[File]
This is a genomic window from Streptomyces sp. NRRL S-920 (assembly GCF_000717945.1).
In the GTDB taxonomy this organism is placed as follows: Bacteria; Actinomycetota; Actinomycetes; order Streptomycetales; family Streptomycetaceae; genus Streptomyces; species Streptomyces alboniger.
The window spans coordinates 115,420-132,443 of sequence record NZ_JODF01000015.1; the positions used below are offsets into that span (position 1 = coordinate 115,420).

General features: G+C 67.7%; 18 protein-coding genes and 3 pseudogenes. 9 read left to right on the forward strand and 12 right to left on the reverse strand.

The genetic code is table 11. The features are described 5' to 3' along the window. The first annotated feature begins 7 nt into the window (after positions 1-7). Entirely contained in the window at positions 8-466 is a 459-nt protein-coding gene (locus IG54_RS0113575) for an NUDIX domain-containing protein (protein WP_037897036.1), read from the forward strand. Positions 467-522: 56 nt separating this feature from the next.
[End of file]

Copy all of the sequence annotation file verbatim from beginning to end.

This is a genomic window from Streptomyces sp. NRRL S-920 (assembly GCF_000717945.1).
In the GTDB taxonomy this organism is placed as follows: Bacteria; Actinomycetota; Actinomycetes; order Streptomycetales; family Streptomycetaceae; genus Streptomyces; species Streptomyces alboniger.
The window spans coordinates 115,420-132,443 of sequence record NZ_JODF01000015.1; the positions used below are offsets into that span (position 1 = coordinate 115,420).

General features: G+C 67.7%; 18 protein-coding genes and 3 pseudogenes. 9 read left to right on the forward strand and 12 right to left on the reverse strand.

The genetic code is table 11. The features are described 5' to 3' along the window. The first annotated feature begins 7 nt into the window (after positions 1-7). Entirely contained in the window at positions 8-466 is a 459-nt protein-coding gene (locus IG54_RS0113575) for an NUDIX domain-containing protein (protein WP_037897036.1), read from the forward strand. Positions 467-522: 56 nt separating this feature from the next.